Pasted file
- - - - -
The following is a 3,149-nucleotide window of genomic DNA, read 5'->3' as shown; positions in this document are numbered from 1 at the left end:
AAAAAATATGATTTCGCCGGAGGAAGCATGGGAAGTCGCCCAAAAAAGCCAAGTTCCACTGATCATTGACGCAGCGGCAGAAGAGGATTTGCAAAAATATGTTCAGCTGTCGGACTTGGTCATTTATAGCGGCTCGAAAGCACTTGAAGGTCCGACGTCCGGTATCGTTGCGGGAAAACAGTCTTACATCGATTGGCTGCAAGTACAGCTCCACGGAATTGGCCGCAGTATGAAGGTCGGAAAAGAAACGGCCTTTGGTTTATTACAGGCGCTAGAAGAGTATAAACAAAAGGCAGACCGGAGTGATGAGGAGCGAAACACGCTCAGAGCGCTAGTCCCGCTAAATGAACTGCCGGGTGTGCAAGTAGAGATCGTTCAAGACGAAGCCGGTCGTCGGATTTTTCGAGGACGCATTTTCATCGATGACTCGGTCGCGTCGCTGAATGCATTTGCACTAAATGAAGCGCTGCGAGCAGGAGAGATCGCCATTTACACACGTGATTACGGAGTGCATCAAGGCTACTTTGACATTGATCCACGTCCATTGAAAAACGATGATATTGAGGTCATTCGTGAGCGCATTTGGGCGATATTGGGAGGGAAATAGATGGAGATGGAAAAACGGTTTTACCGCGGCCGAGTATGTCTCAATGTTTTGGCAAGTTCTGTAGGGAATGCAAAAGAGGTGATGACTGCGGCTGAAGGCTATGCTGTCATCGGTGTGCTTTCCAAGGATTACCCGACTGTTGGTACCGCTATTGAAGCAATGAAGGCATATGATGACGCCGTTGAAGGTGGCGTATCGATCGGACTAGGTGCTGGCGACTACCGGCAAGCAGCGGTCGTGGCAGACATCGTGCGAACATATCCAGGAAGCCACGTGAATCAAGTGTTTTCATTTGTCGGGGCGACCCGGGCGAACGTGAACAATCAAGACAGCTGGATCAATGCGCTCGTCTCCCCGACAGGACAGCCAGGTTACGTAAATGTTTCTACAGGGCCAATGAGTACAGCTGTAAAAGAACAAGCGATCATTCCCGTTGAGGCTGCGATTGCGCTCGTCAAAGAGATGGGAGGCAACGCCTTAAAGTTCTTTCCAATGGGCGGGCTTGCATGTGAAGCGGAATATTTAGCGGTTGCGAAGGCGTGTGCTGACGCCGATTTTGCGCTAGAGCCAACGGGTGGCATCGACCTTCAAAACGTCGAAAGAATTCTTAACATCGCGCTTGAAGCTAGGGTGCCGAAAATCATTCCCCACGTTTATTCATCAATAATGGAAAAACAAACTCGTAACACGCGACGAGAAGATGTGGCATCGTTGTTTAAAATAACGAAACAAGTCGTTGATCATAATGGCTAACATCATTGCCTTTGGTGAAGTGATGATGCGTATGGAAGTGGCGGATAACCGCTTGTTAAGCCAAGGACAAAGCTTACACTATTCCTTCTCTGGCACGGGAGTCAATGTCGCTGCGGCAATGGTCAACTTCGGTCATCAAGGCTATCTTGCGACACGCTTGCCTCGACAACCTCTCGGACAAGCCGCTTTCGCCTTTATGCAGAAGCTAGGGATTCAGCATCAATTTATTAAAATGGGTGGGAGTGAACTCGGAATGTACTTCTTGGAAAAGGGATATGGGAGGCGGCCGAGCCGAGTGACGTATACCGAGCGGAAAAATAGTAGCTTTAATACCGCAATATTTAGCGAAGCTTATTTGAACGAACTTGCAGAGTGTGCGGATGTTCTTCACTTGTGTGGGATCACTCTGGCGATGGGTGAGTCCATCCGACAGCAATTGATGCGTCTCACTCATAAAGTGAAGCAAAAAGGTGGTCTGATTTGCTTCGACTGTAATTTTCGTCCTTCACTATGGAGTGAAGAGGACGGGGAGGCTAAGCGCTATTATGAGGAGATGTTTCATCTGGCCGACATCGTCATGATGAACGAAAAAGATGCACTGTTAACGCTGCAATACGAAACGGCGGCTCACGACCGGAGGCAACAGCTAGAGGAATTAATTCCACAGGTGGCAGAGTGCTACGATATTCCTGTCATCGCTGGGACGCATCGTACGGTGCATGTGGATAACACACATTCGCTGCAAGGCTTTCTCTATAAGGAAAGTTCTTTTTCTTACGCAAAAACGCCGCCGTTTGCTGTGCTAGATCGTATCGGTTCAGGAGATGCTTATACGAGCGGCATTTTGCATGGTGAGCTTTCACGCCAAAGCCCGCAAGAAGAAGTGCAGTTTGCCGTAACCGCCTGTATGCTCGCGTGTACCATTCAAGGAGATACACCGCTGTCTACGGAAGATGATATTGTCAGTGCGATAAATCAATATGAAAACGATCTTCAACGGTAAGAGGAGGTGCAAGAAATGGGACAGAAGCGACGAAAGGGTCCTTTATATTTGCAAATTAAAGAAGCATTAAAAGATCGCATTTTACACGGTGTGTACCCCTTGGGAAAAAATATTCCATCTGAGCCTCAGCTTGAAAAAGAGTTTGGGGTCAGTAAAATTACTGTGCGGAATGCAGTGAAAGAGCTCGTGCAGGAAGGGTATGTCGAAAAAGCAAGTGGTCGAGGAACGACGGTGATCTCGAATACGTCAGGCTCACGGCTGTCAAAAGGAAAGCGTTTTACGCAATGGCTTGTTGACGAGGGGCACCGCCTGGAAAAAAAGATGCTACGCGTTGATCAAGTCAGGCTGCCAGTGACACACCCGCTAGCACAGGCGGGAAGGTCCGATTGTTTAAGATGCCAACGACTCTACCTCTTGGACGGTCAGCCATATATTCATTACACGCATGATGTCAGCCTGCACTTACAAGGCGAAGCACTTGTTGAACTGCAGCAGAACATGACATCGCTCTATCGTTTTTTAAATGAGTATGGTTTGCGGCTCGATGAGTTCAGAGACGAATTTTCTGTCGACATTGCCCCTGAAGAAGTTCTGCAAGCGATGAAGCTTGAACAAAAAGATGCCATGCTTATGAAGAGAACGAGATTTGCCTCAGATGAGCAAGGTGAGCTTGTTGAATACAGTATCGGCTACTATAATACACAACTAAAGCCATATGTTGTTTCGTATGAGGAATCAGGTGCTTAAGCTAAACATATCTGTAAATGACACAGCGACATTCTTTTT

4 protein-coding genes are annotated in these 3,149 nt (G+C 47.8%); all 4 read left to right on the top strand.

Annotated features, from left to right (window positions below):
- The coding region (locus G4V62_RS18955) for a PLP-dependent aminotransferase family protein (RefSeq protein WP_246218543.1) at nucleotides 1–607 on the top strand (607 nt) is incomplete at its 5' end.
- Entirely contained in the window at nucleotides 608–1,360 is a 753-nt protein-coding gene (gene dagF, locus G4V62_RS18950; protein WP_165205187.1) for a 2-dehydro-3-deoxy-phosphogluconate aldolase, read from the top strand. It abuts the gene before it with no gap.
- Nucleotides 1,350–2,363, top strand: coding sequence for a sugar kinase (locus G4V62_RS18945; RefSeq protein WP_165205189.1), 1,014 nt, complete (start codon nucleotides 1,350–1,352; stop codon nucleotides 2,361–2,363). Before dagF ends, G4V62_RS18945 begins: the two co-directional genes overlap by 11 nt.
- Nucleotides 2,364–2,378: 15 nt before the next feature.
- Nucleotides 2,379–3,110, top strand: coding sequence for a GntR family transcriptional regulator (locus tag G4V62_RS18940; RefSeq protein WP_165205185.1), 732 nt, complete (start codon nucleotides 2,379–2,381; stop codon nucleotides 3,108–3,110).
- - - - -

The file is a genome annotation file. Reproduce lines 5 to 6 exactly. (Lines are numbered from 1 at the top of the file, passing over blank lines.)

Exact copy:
- The coding region (locus G4V62_RS18955) for a PLP-dependent aminotransferase family protein (RefSeq protein WP_246218543.1) at nucleotides 1–607 on the top strand (607 nt) is incomplete at its 5' end.
- Entirely contained in the window at nucleotides 608–1,360 is a 753-nt protein-coding gene (gene dagF, locus G4V62_RS18950; protein WP_165205187.1) for a 2-dehydro-3-deoxy-phosphogluconate aldolase, read from the top strand. It abuts the gene before it with no gap.